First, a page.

This report outlines and analyzes the issues of crime in the area of South Tel Aviv and its causal factors, with an emphasis on issues within the refugee community there. The issues discussed in this report are common in many underfunded areas with large influxes of people; in no way does this report argue that these issues are uniquely representative of the population of Israel. This paper will argue the need for positive State interaction and thus the definition of what is meant by positive State interaction is explained as an international and sociological concept.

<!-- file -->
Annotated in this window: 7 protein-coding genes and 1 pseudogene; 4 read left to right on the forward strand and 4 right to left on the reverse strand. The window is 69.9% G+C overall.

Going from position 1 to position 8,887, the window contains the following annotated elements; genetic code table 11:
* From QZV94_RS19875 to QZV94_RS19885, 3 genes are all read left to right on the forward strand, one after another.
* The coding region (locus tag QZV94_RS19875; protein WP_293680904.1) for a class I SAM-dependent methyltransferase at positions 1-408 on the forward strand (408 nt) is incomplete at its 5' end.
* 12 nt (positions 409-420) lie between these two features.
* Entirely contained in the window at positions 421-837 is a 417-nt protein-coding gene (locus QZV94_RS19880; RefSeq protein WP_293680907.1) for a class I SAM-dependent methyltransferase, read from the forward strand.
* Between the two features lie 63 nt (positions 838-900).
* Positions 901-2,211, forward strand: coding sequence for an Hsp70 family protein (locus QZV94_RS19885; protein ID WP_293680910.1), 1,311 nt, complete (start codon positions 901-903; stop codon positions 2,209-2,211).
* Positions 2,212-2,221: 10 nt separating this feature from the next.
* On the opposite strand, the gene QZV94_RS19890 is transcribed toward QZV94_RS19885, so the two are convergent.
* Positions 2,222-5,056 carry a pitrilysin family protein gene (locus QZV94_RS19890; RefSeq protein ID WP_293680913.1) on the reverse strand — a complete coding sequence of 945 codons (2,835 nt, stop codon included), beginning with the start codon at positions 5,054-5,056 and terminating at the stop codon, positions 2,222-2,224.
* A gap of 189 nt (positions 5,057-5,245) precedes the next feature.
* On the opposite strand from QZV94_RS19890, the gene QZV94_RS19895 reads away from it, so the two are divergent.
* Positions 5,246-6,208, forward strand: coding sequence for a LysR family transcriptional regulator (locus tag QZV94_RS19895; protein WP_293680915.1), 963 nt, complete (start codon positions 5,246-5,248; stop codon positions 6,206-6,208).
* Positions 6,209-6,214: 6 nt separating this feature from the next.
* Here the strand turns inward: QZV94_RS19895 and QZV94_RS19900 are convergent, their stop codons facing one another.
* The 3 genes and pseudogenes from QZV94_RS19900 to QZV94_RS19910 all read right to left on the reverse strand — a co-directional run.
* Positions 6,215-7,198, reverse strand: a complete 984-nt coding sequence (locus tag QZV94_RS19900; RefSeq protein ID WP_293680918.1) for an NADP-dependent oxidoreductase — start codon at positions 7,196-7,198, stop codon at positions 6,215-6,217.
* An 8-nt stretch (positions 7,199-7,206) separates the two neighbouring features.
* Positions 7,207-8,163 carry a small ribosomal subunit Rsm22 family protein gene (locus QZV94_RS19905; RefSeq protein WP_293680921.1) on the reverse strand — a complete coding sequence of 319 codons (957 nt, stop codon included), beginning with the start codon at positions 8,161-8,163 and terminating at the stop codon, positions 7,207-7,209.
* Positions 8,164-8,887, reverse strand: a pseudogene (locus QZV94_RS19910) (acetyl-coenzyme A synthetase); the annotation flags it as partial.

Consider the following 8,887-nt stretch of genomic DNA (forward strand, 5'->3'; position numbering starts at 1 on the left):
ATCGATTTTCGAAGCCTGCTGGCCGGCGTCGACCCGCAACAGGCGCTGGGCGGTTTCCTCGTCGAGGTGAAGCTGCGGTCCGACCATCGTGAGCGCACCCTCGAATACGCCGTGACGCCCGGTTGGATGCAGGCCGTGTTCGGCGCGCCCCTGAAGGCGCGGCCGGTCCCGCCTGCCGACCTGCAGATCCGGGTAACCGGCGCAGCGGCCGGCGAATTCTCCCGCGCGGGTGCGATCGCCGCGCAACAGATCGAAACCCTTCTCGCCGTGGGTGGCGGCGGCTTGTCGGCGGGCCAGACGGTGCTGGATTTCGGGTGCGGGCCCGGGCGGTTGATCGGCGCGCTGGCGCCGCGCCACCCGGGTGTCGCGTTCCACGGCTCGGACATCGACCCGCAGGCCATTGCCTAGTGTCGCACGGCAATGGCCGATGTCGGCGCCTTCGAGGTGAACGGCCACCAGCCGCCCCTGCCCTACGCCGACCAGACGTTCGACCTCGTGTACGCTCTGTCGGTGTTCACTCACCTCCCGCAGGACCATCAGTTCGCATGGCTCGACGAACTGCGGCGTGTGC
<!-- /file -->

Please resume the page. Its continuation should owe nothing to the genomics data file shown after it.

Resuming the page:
The report is broken into five main sections, adding a brief overview of the methodology, limitaions and media review. The first section outlines the issues of crime in South Tel Aviv and focuses on mutual concerns for Israelis and asylum seekers, issues within the asylum seeking community, crimes against asylum seekers (both violent and non-violent), and the crime rates in the area. The second section tackles the underlying issues for crime in South Tel Aviv, while the third section has an overview of the State interaction at diffeent levels (police interaction, municpality and the OZ unit), fear asylum seekers have with State Authorities and interactions, and a brief overview and comparison of main laws that govern asylum seekers. The fourth section reviews the societal interaction and persepectives from the Israeli community towards asylum seekers, asylum seekers towards the State, and residents of South Tel Aviv about the State. The fift and final section discusses conclusions and suggestions for positive improvement and future research. It is the aim of this report to bring to light the real issues that have been and continue to affect the troubled neighbourhood of South Tel Aviv.